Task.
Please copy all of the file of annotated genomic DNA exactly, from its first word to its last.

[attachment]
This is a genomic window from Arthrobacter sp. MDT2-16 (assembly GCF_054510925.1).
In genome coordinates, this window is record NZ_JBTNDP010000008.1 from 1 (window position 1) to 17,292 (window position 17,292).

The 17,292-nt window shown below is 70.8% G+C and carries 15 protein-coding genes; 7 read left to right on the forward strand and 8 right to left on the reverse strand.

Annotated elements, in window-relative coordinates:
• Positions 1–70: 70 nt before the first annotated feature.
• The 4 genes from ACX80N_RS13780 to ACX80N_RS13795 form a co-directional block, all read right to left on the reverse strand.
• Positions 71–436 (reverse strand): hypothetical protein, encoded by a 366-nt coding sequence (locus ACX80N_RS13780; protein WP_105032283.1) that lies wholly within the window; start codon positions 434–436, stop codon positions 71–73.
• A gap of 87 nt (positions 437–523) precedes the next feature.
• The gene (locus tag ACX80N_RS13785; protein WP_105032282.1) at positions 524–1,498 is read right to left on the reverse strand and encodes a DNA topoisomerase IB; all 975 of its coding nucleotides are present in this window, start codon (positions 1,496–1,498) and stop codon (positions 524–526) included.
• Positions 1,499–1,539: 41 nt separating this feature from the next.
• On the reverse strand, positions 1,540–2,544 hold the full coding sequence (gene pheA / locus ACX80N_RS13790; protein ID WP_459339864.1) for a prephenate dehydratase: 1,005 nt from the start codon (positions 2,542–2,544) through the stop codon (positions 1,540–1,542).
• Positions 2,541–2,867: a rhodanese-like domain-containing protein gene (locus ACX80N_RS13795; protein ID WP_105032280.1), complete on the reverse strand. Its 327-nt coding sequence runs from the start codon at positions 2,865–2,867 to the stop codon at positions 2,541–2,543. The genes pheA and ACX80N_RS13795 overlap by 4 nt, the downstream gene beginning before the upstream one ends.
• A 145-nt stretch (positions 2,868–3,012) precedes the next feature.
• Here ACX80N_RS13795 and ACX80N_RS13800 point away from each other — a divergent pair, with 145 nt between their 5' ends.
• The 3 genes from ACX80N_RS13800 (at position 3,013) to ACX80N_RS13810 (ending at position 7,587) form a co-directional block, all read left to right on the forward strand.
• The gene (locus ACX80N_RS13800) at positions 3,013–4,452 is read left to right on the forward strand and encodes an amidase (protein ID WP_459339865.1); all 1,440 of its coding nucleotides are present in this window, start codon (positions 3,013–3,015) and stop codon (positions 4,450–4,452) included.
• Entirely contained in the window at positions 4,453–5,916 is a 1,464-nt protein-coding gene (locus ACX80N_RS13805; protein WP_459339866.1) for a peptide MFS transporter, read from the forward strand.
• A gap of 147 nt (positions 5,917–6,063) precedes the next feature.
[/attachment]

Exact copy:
This is a genomic window from Arthrobacter sp. MDT2-16 (assembly GCF_054510925.1).
In genome coordinates, this window is record NZ_JBTNDP010000008.1 from 1 (window position 1) to 17,292 (window position 17,292).

The 17,292-nt window shown below is 70.8% G+C and carries 15 protein-coding genes; 7 read left to right on the forward strand and 8 right to left on the reverse strand.

Annotated elements, in window-relative coordinates:
• Positions 1–70: 70 nt before the first annotated feature.
• The 4 genes from ACX80N_RS13780 to ACX80N_RS13795 form a co-directional block, all read right to left on the reverse strand.
• Positions 71–436 (reverse strand): hypothetical protein, encoded by a 366-nt coding sequence (locus ACX80N_RS13780; protein WP_105032283.1) that lies wholly within the window; start codon positions 434–436, stop codon positions 71–73.
• A gap of 87 nt (positions 437–523) precedes the next feature.
• The gene (locus tag ACX80N_RS13785; protein WP_105032282.1) at positions 524–1,498 is read right to left on the reverse strand and encodes a DNA topoisomerase IB; all 975 of its coding nucleotides are present in this window, start codon (positions 1,496–1,498) and stop codon (positions 524–526) included.
• Positions 1,499–1,539: 41 nt separating this feature from the next.
• On the reverse strand, positions 1,540–2,544 hold the full coding sequence (gene pheA / locus ACX80N_RS13790; protein ID WP_459339864.1) for a prephenate dehydratase: 1,005 nt from the start codon (positions 2,542–2,544) through the stop codon (positions 1,540–1,542).
• Positions 2,541–2,867: a rhodanese-like domain-containing protein gene (locus ACX80N_RS13795; protein ID WP_105032280.1), complete on the reverse strand. Its 327-nt coding sequence runs from the start codon at positions 2,865–2,867 to the stop codon at positions 2,541–2,543. The genes pheA and ACX80N_RS13795 overlap by 4 nt, the downstream gene beginning before the upstream one ends.
• A 145-nt stretch (positions 2,868–3,012) precedes the next feature.
• Here ACX80N_RS13795 and ACX80N_RS13800 point away from each other — a divergent pair, with 145 nt between their 5' ends.
• The 3 genes from ACX80N_RS13800 (at position 3,013) to ACX80N_RS13810 (ending at position 7,587) form a co-directional block, all read left to right on the forward strand.
• The gene (locus ACX80N_RS13800) at positions 3,013–4,452 is read left to right on the forward strand and encodes an amidase (protein ID WP_459339865.1); all 1,440 of its coding nucleotides are present in this window, start codon (positions 3,013–3,015) and stop codon (positions 4,450–4,452) included.
• Entirely contained in the window at positions 4,453–5,916 is a 1,464-nt protein-coding gene (locus ACX80N_RS13805; protein WP_459339866.1) for a peptide MFS transporter, read from the forward strand.
• A gap of 147 nt (positions 5,917–6,063) precedes the next feature.